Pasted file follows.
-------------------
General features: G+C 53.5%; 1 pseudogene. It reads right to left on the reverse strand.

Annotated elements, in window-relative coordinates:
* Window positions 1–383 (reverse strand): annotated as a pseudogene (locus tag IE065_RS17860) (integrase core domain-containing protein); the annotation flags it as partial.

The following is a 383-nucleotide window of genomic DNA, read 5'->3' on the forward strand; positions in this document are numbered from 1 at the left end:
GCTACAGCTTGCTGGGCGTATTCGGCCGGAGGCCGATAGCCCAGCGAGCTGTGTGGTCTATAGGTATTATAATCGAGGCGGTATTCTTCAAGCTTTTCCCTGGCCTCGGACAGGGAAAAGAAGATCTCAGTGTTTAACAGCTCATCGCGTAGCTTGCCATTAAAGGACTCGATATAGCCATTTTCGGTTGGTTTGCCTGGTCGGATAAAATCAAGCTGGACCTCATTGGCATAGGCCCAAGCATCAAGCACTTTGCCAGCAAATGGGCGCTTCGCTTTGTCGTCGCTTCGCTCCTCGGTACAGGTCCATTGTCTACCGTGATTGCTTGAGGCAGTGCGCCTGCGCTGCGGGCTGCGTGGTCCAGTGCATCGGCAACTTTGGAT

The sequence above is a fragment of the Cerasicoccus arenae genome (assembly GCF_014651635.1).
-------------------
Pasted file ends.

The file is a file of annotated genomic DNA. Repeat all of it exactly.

General features: G+C 53.5%; 1 pseudogene. It reads right to left on the reverse strand.

Annotated elements, in window-relative coordinates:
* Window positions 1–383 (reverse strand): annotated as a pseudogene (locus tag IE065_RS17860) (integrase core domain-containing protein); the annotation flags it as partial.

The following is a 383-nucleotide window of genomic DNA, read 5'->3' on the forward strand; positions in this document are numbered from 1 at the left end:
GCTACAGCTTGCTGGGCGTATTCGGCCGGAGGCCGATAGCCCAGCGAGCTGTGTGGTCTATAGGTATTATAATCGAGGCGGTATTCTTCAAGCTTTTCCCTGGCCTCGGACAGGGAAAAGAAGATCTCAGTGTTTAACAGCTCATCGCGTAGCTTGCCATTAAAGGACTCGATATAGCCATTTTCGGTTGGTTTGCCTGGTCGGATAAAATCAAGCTGGACCTCATTGGCATAGGCCCAAGCATCAAGCACTTTGCCAGCAAATGGGCGCTTCGCTTTGTCGTCGCTTCGCTCCTCGGTACAGGTCCATTGTCTACCGTGATTGCTTGAGGCAGTGCGCCTGCGCTGCGGGCTGCGTGGTCCAGTGCATCGGCAACTTTGGAT

The sequence above is a fragment of the Cerasicoccus arenae genome (assembly GCF_014651635.1).